This week’s featured essay takes its title from a familiar, if descriptive phrase, but applies it in unexpected ways.

Sitting in It

by Gary Fincke

“You left him sitting in it,” my wife said, angry because she’d returned from running errands to discover I hadn’t changed our six-month-old son’s reeking diaper. I didn’t argue. The baby was crying. The evidence of my selfishness entered through smell, touch, sight, and sound. No one could have ignored it but the self-absorbed.

I didn’t lie and say he must have just filled that diaper as she walked up the stairs, but I didn’t apologize either as I handed our first-born to my wife and told her I had to leave. I rushed out as if I’d somehow not had a few minutes to spare before keeping a set of afternoon appointments with commuter students at the branch campus of a large state university where I was an English instructor.

My wife would never say things this way, but I knew there was an adult corollary to her expression, one that fit me perfectly—I had shit the bed. Just like my infant son, I was sitting in it, an embarrassment to reflect upon, for sure.



The Museum of Chalkboards Never Erased

by Liza Wieland

Einstein’s chalkboard lives on in the Oxford University History of Science Museum. The lecture captured in chalk was on cosmology, and the measurements on the blackboard estimate the density of matter in the universe, its radius, and the time span of its expansion.

Recently (ten years ago—is that recent? Or has the universe expanded enough already to elongate time?), another scientist discovered a statistical error in Einstein’s measurements. That the error is now preserved makes the chalkboard seems less like science and more like art.

In museum terms, the blackboard is called a mutant, because it no longer serves the philosophical purpose of a blackboard. It can only regain its original purpose by being wiped clean. There was in fact a second chalkboard used by Einstein, but a museum custodian accidentally cleaned it, thus returning its purpose.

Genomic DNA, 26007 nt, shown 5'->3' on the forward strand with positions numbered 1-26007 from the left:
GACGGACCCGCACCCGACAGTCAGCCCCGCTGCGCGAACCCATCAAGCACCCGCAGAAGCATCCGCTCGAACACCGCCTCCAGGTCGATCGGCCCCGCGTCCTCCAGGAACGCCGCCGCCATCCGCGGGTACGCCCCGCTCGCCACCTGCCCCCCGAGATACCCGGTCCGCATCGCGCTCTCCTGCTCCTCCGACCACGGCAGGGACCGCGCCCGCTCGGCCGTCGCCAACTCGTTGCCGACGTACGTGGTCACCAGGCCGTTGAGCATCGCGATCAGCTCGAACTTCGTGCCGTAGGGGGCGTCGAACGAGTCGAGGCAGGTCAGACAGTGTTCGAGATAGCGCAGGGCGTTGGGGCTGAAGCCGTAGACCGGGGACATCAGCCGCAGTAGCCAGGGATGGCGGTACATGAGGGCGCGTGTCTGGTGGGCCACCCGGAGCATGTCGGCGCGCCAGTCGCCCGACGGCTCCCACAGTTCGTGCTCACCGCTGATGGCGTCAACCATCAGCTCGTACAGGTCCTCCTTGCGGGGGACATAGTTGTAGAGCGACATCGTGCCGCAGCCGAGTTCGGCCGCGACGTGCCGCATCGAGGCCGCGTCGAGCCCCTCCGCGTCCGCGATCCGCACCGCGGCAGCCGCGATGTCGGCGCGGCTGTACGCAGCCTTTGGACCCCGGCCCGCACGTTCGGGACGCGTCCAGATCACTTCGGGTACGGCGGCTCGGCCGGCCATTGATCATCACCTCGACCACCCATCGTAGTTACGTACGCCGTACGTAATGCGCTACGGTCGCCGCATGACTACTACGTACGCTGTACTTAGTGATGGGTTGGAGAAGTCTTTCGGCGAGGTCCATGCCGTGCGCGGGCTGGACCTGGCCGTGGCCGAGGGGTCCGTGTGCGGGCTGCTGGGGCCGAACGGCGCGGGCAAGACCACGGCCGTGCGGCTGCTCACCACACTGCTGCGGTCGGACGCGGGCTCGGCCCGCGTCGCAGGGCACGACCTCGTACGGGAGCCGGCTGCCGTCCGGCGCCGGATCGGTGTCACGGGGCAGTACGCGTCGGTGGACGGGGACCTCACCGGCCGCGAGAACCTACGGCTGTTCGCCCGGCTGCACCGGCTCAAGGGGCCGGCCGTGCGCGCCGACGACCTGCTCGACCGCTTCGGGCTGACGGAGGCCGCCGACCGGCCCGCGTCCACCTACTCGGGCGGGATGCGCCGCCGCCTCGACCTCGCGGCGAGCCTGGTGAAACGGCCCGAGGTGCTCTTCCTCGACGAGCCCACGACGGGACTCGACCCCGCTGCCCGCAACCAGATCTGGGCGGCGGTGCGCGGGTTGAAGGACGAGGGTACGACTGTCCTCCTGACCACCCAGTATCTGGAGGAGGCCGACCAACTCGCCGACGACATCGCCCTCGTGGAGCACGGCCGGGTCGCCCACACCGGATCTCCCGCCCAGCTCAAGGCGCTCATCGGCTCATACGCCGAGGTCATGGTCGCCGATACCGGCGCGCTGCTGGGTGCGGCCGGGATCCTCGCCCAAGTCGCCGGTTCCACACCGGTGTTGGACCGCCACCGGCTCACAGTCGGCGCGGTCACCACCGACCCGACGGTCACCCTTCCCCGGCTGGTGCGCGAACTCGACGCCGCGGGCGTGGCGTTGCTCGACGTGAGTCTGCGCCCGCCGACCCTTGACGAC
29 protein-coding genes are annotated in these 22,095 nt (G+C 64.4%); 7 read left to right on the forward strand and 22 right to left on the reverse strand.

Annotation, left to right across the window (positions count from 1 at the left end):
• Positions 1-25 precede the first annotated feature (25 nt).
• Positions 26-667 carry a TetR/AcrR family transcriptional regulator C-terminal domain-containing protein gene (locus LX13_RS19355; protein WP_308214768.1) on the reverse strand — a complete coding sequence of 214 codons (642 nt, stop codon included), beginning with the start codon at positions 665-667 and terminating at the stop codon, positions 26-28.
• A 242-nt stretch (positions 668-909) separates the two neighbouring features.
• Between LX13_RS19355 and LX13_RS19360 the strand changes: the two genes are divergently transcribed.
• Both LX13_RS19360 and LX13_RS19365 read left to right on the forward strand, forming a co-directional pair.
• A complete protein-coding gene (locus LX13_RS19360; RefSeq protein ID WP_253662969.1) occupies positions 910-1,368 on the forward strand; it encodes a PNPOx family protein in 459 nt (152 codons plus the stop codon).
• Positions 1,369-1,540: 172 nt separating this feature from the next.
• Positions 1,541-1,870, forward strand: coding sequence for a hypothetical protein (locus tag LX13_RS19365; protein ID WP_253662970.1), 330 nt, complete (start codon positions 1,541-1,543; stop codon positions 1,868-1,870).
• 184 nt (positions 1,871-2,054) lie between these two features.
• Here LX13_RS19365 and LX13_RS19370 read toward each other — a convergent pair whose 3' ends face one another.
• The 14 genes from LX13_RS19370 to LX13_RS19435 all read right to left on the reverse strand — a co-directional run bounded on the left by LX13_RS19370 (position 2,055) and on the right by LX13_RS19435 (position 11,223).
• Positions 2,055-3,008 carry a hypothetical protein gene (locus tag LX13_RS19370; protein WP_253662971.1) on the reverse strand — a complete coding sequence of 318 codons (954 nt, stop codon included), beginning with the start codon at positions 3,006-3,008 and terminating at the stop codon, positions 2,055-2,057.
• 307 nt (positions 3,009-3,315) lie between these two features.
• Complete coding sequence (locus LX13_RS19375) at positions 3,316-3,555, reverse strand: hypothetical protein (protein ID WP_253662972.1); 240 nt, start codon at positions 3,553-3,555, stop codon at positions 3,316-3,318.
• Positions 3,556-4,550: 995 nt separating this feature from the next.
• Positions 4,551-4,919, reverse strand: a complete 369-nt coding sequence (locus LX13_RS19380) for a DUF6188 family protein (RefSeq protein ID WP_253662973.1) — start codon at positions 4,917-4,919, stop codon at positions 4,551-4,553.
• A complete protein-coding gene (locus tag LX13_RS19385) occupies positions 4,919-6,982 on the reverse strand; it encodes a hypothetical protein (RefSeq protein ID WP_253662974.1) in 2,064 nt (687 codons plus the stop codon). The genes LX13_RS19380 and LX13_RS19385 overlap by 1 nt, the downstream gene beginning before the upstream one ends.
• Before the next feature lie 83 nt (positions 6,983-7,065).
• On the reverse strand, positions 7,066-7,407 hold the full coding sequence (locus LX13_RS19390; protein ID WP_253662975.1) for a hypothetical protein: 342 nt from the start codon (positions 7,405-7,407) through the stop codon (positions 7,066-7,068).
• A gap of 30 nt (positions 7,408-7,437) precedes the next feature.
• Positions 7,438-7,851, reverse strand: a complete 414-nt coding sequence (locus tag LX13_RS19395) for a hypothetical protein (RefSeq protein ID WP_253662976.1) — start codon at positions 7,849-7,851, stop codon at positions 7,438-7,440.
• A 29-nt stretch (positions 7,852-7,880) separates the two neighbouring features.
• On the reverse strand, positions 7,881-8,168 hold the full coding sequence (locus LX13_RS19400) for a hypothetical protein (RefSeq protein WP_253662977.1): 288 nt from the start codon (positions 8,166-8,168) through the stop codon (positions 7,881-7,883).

Objects can exist in one of two ways. They can function or they can be possessed.

Which would you prefer? To be used or to be owned?

Use is beauty. That is all ye know. That’s what the custodian thought. Also, my job is to clean.

Is a job an object? Maybe.


Jackie, Nina, and Me

by Anika Pavel

“Travel is the university of life”my mother said with regularity. I thought about her words as I looked out the window into the night, one that started no differently than any other. The moon cast a pale light on the unattractive buildings built quickly by the communist government in the years following World War II. Speed, not beauty, was of essence as the nation rose from the ashes.

As a young teenager, every Friday at 8:00 pm, I listened to the one radio program that broadcast music and poetry the young people in communist Czechoslovakia wanted to hear. I listened to Ave Maria sung by Charles Aznavour, followed by a poem beautifully written by a fellow teenager. It spoke of love and of hope found in a sliver of a blue sky by two young people trapped in darkness—and in that moment it fostered in me a palpable need to write.